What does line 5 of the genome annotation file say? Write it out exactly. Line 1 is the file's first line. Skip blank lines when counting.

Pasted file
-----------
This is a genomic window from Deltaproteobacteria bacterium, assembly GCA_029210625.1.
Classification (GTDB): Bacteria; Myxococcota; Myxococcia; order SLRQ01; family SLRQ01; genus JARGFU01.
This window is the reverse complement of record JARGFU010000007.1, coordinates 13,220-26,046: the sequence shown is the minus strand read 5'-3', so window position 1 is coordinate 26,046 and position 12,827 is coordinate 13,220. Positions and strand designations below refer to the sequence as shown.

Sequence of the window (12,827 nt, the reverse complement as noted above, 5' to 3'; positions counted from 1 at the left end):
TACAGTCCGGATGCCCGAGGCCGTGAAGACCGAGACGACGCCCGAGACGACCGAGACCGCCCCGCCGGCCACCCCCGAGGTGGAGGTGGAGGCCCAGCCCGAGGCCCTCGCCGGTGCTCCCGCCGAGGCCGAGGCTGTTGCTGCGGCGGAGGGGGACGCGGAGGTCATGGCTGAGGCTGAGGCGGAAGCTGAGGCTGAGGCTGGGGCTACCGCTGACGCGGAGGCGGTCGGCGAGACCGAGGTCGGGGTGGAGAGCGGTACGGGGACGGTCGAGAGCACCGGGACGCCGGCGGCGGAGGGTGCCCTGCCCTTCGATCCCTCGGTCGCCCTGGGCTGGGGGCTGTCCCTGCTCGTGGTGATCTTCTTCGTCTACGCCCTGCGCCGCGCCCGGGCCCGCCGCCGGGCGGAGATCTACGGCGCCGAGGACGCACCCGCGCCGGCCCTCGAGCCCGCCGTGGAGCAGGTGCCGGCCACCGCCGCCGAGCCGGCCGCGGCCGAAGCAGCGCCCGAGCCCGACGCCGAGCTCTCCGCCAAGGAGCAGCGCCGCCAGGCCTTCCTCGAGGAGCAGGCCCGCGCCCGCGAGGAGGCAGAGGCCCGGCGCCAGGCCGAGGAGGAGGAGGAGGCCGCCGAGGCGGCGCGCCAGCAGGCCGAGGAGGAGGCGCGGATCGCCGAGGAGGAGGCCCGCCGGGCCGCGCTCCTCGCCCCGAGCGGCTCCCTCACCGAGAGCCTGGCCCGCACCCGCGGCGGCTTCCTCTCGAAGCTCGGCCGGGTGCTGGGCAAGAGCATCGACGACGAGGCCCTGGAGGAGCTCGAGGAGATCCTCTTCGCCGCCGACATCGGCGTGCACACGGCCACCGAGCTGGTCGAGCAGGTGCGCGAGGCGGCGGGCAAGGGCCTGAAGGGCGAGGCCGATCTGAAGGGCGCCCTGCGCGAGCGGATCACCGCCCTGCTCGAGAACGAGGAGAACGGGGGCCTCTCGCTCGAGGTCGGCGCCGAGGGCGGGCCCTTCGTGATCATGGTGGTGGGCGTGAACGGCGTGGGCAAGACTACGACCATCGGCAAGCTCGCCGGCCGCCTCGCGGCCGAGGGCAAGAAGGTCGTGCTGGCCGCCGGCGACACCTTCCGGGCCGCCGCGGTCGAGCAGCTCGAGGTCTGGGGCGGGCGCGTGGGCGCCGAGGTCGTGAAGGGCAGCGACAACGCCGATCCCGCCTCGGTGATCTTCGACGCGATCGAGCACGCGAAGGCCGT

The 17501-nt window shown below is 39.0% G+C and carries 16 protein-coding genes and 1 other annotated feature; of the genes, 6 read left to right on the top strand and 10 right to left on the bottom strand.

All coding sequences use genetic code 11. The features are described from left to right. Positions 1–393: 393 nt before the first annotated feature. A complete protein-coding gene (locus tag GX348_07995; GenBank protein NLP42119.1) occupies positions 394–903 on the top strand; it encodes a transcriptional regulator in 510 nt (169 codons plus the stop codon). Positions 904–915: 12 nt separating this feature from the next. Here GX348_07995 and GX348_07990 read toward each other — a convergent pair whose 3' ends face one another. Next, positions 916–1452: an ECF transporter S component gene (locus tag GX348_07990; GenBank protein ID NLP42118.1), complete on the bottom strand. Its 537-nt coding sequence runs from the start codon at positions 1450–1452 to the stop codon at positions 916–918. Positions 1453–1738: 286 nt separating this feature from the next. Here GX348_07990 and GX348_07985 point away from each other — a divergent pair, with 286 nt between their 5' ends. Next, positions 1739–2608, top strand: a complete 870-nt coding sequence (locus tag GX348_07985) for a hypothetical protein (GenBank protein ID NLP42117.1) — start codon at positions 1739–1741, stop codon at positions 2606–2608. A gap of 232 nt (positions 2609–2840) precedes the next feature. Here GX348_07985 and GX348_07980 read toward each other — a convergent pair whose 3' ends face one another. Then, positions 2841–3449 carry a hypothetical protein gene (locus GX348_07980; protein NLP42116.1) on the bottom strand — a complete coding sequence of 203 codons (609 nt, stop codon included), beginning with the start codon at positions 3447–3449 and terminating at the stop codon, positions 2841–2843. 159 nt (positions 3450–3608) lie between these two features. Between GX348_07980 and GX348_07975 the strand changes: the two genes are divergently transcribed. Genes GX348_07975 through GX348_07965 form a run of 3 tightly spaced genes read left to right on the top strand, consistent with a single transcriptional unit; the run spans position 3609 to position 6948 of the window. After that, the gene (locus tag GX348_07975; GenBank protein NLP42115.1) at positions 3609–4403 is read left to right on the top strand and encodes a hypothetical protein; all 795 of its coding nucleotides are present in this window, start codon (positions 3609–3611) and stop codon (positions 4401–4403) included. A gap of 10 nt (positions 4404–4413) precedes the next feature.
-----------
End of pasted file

TACAGTCCGGATGCCCGAGGCCGTGAAGACCGAGACGACGCCCGAGACGACCGAGACCGCCCCGCCGGCCACCCCCGAGGTGGAGGTGGAGGCCCAGCCCGAGGCCCTCGCCGGTGCTCCCGCCGAGGCCGAGGCTGTTGCTGCGGCGGAGGGGGACGCGGAGGTCATGGCTGAGGCTGAGGCGGAAGCTGAGGCTGAGGCTGGGGCTACCGCTGACGCGGAGGCGGTCGGCGAGACCGAGGTCGGGGTGGAGAGCGGTACGGGGACGGTCGAGAGCACCGGGACGCCGGCGGCGGAGGGTGCCCTGCCCTTCGATCCCTCGGTCGCCCTGGGCTGGGGGCTGTCCCTGCTCGTGGTGATCTTCTTCGTCTACGCCCTGCGCCGCGCCCGGGCCCGCCGCCGGGCGGAGATCTACGGCGCCGAGGACGCACCCGCGCCGGCCCTCGAGCCCGCCGTGGAGCAGGTGCCGGCCACCGCCGCCGAGCCGGCCGCGGCCGAAGCAGCGCCCGAGCCCGACGCCGAGCTCTCCGCCAAGGAGCAGCGCCGCCAGGCCTTCCTCGAGGAGCAGGCCCGCGCCCGCGAGGAGGCAGAGGCCCGGCGCCAGGCCGAGGAGGAGGAGGAGGCCGCCGAGGCGGCGCGCCAGCAGGCCGAGGAGGAGGCGCGGATCGCCGAGGAGGAGGCCCGCCGGGCCGCGCTCCTCGCCCCGAGCGGCTCCCTCACCGAGAGCCTGGCCCGCACCCGCGGCGGCTTCCTCTCGAAGCTCGGCCGGGTGCTGGGCAAGAGCATCGACGACGAGGCCCTGGAGGAGCTCGAGGAGATCCTCTTCGCCGCCGACATCGGCGTGCACACGGCCACCGAGCTGGTCGAGCAGGTGCGCGAGGCGGCGGGCAAGGGCCTGAAGGGCGAGGCCGATCTGAAGGGCGCCCTGCGCGAGCGGATCACCGCCCTGCTCGAGAACGAGGAGAACGGGGGCCTCTCGCTCGAGGTCGGCGCCGAGGGCGGGCCCTTCGTGATCATGGTGGTGGGCGTGAACGGCGTGGGCAAGACTACGACCATCGGCAAGCTCGCCGGCCGCCTCGCGGCCGAGGGCAAGAAGGTCGTGCTGGCCGCCGGCGACACCTTCCGGGCCGCCGCGGTCGAGCAGCTCGAGGTCTGGGGCGGGCGCGTGGGCGCCGAGGTCGTGAAGGGCAGCGACAACGCCGATCCCGCCTCGGTGATCTTCGACGCGATCGAGCACGCGAAGGCCGT